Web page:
With seemingly few mysteries left surrounding the iPhone 7 attention is already turning to the iPhone 7S, and one big change we might see in next year's phone is the removal of the home button.
The site doesn't go into any more detail, other than to say that the changes to the phone are designed with a focus on the display in mind, with possibly ultrasonic frequency used to identify the finger.
This adds up with earlier rumors, which suggested that a future iPhone would have a fingerprint scanner built into the screen, allowing the display to be bigger, with less bezel above and below it.
It sounds like an ambitious change, but with the iPhone 7 likely to be a fairly modest upgrade we're expecting big things from the iPhone 7S, especially as it will mark the iPhone's tenth anniversary.
One step at a time
And the removal of the home button might not be a sudden change, as there have also been rumors that Apple will redesign the button for the iPhone 7, making the button pressure-sensitive rather than having it physically click.
That's one of the things we're less sure we're going to see on the iPhone 7, as it's not been as heavily rumored as other changes, like the removal of the headphone jack, but it would make sense as a step towards the total removal of the button.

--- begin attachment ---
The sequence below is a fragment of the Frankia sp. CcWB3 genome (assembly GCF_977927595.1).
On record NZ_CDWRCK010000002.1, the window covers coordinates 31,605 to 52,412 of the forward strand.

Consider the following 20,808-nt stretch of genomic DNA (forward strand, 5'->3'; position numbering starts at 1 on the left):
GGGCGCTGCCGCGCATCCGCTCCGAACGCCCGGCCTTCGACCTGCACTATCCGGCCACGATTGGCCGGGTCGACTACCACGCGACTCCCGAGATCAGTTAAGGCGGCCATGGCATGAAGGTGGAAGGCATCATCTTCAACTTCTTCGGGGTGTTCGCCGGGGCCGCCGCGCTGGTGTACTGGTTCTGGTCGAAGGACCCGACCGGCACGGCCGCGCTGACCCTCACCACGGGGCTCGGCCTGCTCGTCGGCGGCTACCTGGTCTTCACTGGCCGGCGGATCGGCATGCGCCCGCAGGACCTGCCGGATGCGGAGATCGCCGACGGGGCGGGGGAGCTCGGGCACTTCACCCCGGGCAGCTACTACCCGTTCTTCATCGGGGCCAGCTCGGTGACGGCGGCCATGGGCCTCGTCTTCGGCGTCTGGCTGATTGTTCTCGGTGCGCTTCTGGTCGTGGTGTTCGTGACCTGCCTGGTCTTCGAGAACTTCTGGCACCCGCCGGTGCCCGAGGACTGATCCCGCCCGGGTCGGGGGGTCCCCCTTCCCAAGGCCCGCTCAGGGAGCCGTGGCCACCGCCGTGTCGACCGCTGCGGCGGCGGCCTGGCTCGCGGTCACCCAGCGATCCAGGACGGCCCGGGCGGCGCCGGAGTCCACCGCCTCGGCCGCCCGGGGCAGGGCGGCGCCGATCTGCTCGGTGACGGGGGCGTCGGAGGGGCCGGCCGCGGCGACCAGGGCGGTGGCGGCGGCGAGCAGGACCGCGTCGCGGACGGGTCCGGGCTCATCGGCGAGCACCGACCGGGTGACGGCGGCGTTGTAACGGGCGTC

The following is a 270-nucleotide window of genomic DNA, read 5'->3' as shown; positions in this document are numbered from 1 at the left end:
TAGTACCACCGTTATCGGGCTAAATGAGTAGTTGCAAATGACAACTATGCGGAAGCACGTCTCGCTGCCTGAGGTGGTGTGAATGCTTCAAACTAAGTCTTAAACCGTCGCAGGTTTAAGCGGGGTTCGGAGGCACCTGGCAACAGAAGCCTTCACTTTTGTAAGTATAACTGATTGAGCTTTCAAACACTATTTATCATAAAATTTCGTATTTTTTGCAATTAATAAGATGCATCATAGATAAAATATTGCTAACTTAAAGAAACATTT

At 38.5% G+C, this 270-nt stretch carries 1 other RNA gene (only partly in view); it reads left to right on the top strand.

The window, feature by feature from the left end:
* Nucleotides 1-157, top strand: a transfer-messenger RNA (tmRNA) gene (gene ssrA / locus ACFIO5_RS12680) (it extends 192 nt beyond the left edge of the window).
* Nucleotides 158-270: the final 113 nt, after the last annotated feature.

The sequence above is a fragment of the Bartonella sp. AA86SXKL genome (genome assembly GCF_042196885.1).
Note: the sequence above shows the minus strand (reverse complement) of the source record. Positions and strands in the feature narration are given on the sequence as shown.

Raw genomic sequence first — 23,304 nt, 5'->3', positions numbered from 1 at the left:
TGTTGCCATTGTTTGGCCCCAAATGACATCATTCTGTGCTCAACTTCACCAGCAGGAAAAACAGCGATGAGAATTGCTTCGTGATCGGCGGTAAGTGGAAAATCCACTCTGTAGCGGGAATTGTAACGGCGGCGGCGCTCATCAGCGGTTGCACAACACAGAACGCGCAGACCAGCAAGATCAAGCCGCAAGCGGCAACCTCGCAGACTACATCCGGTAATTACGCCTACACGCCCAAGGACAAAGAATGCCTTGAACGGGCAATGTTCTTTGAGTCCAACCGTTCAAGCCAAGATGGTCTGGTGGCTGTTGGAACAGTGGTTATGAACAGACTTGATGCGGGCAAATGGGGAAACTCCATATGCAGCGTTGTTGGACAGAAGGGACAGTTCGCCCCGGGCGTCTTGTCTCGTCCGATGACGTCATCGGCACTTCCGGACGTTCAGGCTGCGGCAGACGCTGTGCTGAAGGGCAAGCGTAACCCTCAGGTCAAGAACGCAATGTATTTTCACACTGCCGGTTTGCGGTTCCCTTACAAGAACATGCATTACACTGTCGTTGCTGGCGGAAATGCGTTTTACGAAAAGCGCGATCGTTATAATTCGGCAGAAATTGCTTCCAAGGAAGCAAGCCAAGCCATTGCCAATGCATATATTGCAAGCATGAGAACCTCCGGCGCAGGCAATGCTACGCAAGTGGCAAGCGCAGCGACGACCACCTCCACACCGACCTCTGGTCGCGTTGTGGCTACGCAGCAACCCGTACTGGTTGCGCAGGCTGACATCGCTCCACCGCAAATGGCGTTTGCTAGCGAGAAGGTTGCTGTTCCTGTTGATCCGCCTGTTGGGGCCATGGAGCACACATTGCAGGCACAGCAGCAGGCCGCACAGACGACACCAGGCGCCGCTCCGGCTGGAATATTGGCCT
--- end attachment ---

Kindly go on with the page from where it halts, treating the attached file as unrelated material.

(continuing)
We'll know soon, as the iPhone 7 is expected to launch on September 7. The iPhone 7S is likely still over a year away, so we'll have a much longer wait to find out whether Apple is getting rid of the home button entirely, but one way or another the iPhone 7S is likely to be a big change, with a massive curved screen and a glass back also rumored.
- Can't wait for 8? The iPhone 7 Plus could be a bigger change than the iPhone 7.
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James is a freelance phones, tablets and wearables writer and sub-editor at TechRadar. He has a love for everything ‘smart’, from watches to lights, and can often be found arguing with AI assistants or drowning in the latest apps. James also contributes to 3G.co.uk, 4G.co.uk and 5G.co.uk and has written for T3, Digital Camera World, Clarity Media and others, with work on the web, in print and on TV.